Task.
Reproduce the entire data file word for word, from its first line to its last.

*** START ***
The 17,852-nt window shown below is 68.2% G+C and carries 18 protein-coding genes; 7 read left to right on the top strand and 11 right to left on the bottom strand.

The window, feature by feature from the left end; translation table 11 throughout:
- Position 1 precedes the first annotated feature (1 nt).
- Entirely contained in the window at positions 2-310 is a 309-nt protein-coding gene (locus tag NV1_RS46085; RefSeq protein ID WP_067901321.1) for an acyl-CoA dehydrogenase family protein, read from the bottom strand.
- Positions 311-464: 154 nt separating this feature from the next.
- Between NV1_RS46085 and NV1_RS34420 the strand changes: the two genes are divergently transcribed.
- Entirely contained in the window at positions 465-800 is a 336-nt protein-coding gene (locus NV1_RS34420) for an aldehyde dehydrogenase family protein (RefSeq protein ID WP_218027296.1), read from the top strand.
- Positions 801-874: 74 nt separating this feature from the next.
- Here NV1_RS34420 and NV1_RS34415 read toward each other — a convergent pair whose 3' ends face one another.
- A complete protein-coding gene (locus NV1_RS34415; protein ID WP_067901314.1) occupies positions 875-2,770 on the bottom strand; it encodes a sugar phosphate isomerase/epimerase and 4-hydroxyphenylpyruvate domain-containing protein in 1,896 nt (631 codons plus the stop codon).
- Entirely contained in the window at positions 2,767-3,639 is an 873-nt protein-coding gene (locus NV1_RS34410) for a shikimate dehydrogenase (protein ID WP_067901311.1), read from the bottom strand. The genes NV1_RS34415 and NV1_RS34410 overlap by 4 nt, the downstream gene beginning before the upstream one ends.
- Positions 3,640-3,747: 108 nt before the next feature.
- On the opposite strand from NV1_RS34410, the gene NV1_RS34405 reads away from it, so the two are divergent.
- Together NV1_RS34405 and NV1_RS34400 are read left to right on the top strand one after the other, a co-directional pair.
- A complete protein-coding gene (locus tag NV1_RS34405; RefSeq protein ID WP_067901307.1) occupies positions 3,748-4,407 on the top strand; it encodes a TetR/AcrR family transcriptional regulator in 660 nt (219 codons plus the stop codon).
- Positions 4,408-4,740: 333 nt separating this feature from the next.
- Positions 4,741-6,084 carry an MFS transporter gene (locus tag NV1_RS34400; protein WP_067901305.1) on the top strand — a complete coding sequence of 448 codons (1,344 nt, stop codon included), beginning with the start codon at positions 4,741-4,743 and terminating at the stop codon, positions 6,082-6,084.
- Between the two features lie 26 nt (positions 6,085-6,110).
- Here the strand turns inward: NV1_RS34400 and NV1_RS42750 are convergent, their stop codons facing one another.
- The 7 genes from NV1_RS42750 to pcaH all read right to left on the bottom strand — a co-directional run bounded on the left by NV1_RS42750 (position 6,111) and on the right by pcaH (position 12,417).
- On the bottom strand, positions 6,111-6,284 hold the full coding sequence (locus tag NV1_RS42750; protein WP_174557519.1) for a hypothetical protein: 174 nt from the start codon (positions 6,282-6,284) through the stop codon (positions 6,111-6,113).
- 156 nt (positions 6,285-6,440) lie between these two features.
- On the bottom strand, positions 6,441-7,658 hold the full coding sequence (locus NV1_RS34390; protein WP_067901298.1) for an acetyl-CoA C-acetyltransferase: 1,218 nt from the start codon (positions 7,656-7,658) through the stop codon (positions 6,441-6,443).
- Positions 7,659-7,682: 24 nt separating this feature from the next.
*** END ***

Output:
The 17,852-nt window shown below is 68.2% G+C and carries 18 protein-coding genes; 7 read left to right on the top strand and 11 right to left on the bottom strand.

The window, feature by feature from the left end; translation table 11 throughout:
- Position 1 precedes the first annotated feature (1 nt).
- Entirely contained in the window at positions 2-310 is a 309-nt protein-coding gene (locus tag NV1_RS46085; RefSeq protein ID WP_067901321.1) for an acyl-CoA dehydrogenase family protein, read from the bottom strand.
- Positions 311-464: 154 nt separating this feature from the next.
- Between NV1_RS46085 and NV1_RS34420 the strand changes: the two genes are divergently transcribed.
- Entirely contained in the window at positions 465-800 is a 336-nt protein-coding gene (locus NV1_RS34420) for an aldehyde dehydrogenase family protein (RefSeq protein ID WP_218027296.1), read from the top strand.
- Positions 801-874: 74 nt separating this feature from the next.
- Here NV1_RS34420 and NV1_RS34415 read toward each other — a convergent pair whose 3' ends face one another.
- A complete protein-coding gene (locus NV1_RS34415; protein ID WP_067901314.1) occupies positions 875-2,770 on the bottom strand; it encodes a sugar phosphate isomerase/epimerase and 4-hydroxyphenylpyruvate domain-containing protein in 1,896 nt (631 codons plus the stop codon).
- Entirely contained in the window at positions 2,767-3,639 is an 873-nt protein-coding gene (locus NV1_RS34410) for a shikimate dehydrogenase (protein ID WP_067901311.1), read from the bottom strand. The genes NV1_RS34415 and NV1_RS34410 overlap by 4 nt, the downstream gene beginning before the upstream one ends.
- Positions 3,640-3,747: 108 nt before the next feature.
- On the opposite strand from NV1_RS34410, the gene NV1_RS34405 reads away from it, so the two are divergent.
- Together NV1_RS34405 and NV1_RS34400 are read left to right on the top strand one after the other, a co-directional pair.
- A complete protein-coding gene (locus tag NV1_RS34405; RefSeq protein ID WP_067901307.1) occupies positions 3,748-4,407 on the top strand; it encodes a TetR/AcrR family transcriptional regulator in 660 nt (219 codons plus the stop codon).
- Positions 4,408-4,740: 333 nt separating this feature from the next.
- Positions 4,741-6,084 carry an MFS transporter gene (locus tag NV1_RS34400; protein WP_067901305.1) on the top strand — a complete coding sequence of 448 codons (1,344 nt, stop codon included), beginning with the start codon at positions 4,741-4,743 and terminating at the stop codon, positions 6,082-6,084.
- Between the two features lie 26 nt (positions 6,085-6,110).
- Here the strand turns inward: NV1_RS34400 and NV1_RS42750 are convergent, their stop codons facing one another.
- The 7 genes from NV1_RS42750 to pcaH all read right to left on the bottom strand — a co-directional run bounded on the left by NV1_RS42750 (position 6,111) and on the right by pcaH (position 12,417).
- On the bottom strand, positions 6,111-6,284 hold the full coding sequence (locus tag NV1_RS42750; protein WP_174557519.1) for a hypothetical protein: 174 nt from the start codon (positions 6,282-6,284) through the stop codon (positions 6,111-6,113).
- 156 nt (positions 6,285-6,440) lie between these two features.
- On the bottom strand, positions 6,441-7,658 hold the full coding sequence (locus NV1_RS34390; protein WP_067901298.1) for an acetyl-CoA C-acetyltransferase: 1,218 nt from the start codon (positions 7,656-7,658) through the stop codon (positions 6,441-6,443).
- Positions 7,659-7,682: 24 nt separating this feature from the next.